Officials deciding fate of Connecticut pregnancy centers are linked to pro-abortion group

pregnancy centers

In close to 30 years, not a single client of a Connecticut pregnancy center has submitted a complaint against them to the Better Business Bureau, Consumer Affairs, the police, social service organizations or the pregnancy centers themselves. The only “complaints” against pregnancy centers come from a pro-abortion rights group — NARAL Pro-Choice Connecticut — and the volunteers they sent into centers to create a biased report. Yet, on February 11th, as the Communications Director for the Family Institute of Connecticut, I joined Connecticut pregnancy center leaders and their supporters at the Legislative Office Building in Hartford to defend the work of pregnancy centers against H.B. 7070- An Act Concerning Deceptive Practices at Limited Services Pregnancy Centers. The bill is almost identical to H.B. 5416, a bill that died in committee last year, reportedly because CT already has sufficient trade laws (CT Unfair Trade Practices Act) and doesn’t need a new one solely focused on pregnancy centers.

With decades worth of helpful service in their communities and no proof to support claims of “deceptive advertising,” one may wonder why pregnancy centers are fighting bills like this one. Sadly, it’s because of harassment from pro-abortion activists and aggressive pro-choice elected officials who discriminate against them and mischaracterize the work they do.

Those deciding on whether to regulate pregnancy centers in the state are actually connected to NARAL Pro-Choice Connecticut. Pointing out those connections earned me public chastisement from committee members.


After waiting in the Legislative Office Building from 9am to 11pm, we finally were called to testify against H.B. 7070. I planned to talk about the bill being part of a coordinated attack on pregnancy centers from NARAL Pro-Choice CT and their endorsed politicians. Earlier that day, elected officials including Connecticut’s attorney general William Tong claimed they weren’t trying to attack pregnancy centers but merely seeking to find the so-called “bad actors.”

When questioned as to which centers were the “bad actors,” the pro-choice elected officials struggled to name any. This is because they’re only armed with talking points from NARAL Pro-Choice CT and lack knowledge concerning the actual work of pregnancy centers. This bill is just one more step in a series of attacks (fake Google reviews, protests outside pregnancy centers, “spies” sent in as clients) to discredit the work of pro-life centers.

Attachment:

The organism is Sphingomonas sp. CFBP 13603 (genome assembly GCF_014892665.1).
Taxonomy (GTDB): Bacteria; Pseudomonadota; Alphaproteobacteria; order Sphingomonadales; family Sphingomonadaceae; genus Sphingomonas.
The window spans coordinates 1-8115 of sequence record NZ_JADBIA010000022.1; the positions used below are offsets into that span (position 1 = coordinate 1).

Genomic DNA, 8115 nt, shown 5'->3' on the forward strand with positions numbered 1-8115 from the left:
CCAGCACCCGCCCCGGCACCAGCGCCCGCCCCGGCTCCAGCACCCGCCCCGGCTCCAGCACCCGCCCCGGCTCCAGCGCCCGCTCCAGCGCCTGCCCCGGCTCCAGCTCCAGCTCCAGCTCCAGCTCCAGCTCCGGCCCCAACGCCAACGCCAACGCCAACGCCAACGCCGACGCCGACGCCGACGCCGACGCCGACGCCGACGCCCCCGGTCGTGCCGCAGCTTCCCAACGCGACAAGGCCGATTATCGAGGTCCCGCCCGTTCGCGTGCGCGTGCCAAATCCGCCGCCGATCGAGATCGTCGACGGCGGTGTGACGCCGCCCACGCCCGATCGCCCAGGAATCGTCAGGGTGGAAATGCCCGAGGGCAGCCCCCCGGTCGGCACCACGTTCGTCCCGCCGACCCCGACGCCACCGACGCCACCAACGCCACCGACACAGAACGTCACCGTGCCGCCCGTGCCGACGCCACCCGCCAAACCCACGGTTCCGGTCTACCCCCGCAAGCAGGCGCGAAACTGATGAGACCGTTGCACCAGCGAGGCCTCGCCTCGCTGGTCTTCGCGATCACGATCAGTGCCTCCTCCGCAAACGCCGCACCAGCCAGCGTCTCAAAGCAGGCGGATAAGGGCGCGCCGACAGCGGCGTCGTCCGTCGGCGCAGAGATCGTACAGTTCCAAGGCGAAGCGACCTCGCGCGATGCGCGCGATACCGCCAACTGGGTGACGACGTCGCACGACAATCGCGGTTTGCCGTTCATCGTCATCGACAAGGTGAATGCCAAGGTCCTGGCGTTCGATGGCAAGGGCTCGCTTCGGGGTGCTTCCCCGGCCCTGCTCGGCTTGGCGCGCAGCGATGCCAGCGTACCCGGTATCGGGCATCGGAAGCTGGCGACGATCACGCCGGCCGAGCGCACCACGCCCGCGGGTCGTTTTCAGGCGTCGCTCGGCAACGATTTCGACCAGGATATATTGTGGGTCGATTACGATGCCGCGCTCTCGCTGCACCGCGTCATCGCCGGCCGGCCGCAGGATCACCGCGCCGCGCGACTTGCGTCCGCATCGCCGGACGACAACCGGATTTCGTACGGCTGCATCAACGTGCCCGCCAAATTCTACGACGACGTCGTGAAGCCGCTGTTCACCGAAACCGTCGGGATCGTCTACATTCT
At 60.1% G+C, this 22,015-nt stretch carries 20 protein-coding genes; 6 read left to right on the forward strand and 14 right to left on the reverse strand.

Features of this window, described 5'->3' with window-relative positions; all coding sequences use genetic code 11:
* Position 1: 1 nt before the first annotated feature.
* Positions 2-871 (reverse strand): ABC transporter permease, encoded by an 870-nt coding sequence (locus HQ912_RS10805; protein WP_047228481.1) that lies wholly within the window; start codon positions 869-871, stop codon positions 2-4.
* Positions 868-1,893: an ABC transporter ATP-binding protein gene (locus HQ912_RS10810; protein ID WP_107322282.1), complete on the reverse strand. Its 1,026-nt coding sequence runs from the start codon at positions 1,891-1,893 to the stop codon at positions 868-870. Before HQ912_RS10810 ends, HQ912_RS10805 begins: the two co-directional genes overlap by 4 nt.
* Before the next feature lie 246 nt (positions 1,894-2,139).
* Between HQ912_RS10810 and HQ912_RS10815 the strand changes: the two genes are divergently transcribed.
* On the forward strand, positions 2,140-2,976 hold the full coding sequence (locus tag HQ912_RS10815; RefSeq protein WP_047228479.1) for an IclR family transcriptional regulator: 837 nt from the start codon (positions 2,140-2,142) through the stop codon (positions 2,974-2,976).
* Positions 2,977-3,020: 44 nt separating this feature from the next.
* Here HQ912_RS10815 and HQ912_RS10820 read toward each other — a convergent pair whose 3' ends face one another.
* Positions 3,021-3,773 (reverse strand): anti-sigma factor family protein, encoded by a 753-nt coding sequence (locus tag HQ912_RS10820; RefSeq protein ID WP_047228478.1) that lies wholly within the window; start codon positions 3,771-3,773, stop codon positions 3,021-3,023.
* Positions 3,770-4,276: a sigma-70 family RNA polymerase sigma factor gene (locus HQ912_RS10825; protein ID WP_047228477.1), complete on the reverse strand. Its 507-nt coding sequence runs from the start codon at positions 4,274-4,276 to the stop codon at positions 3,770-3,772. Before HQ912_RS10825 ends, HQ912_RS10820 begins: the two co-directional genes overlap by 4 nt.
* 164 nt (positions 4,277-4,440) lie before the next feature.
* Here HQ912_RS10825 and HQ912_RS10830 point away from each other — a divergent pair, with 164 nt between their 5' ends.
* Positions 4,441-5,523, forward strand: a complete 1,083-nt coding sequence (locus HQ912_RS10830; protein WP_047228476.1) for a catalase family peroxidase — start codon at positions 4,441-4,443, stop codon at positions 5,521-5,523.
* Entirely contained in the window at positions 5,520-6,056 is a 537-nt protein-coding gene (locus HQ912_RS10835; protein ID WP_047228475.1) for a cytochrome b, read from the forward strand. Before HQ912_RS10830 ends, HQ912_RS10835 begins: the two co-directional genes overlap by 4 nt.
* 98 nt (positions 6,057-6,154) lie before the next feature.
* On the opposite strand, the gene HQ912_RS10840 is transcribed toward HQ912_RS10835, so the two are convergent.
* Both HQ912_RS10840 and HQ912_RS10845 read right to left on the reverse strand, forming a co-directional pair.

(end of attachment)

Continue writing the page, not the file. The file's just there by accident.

During my testimony, I mentioned the lack of evidence against the pregnancy centers and the need for pregnant women to have more support. I told the story of my own mother walking out of her abortion appointment and the lack of options given to her. I talked about the recent vandalization of a Virginia pregnancy center and how false accusations against these centers put their staff in danger. And I mentioned that State Senator Lesser, Vice Chair of the Public Health Committee, may have a conflict of interest regarding the pregnancy centers because he won the highest award from NARAL Pro-Choice CT and his wife serves on their Board. I added that in one meeting, Senator Lesser downplayed his involvement with NARAL Pro-Choice CT, as if they were simply one of many groups to which he was connected. Later, I realized that wasn’t the case.

As a Vice Chair, he’ll help decide if the bill goes forward… along with the Chair of the Public Health Committee, Senator Mary Abrams, who is also endorsed by NARAL Pro-Choice CT. These conflicts of interest should not be overlooked.

READ: Connecticut seeks to expand abortion, attacks pro-life pregnancy centers

Senator Lesser and other members of the Committee accused me of crossing a line by noting his wife’s connections to NARAL. Following my remarks, the whole room was warned against going this route, and Co-Chair of the Committee, Rep. Steinberg, implored me to follow the golden rule to do unto others as I would have them do unto me — to which I replied, “I hope the golden rule applies to the pregnancy centers as well.”

Connecticut pregnancy center leaders didn’t get a fair hearing because they are pro-life in a pro-abortion state that considers common sense parental-notification laws for minors seeking abortion to be extreme. The things we witnessed from elected officials were maddening and insulting, especially the suggestion that women seeking pregnancy services couldn’t find an abortion facility unless pregnancy center staff directed them. As my boss, Peter Wolfgang, said to the pregnancy center leaders: “If there were any justice in this process, the bill would be dead.”

Will justice be found in Connecticut for those who stand in support of unborn children, women and their families? Time will tell as the bill either dies in committee or Connecticut becomes the first state in the nation to “regulate” pregnancy centers. Regardless of what happens, the blood is off our hands.

To stay updated on HB 7070, follow the CT Pregnancy Care Coalition Facebook page.

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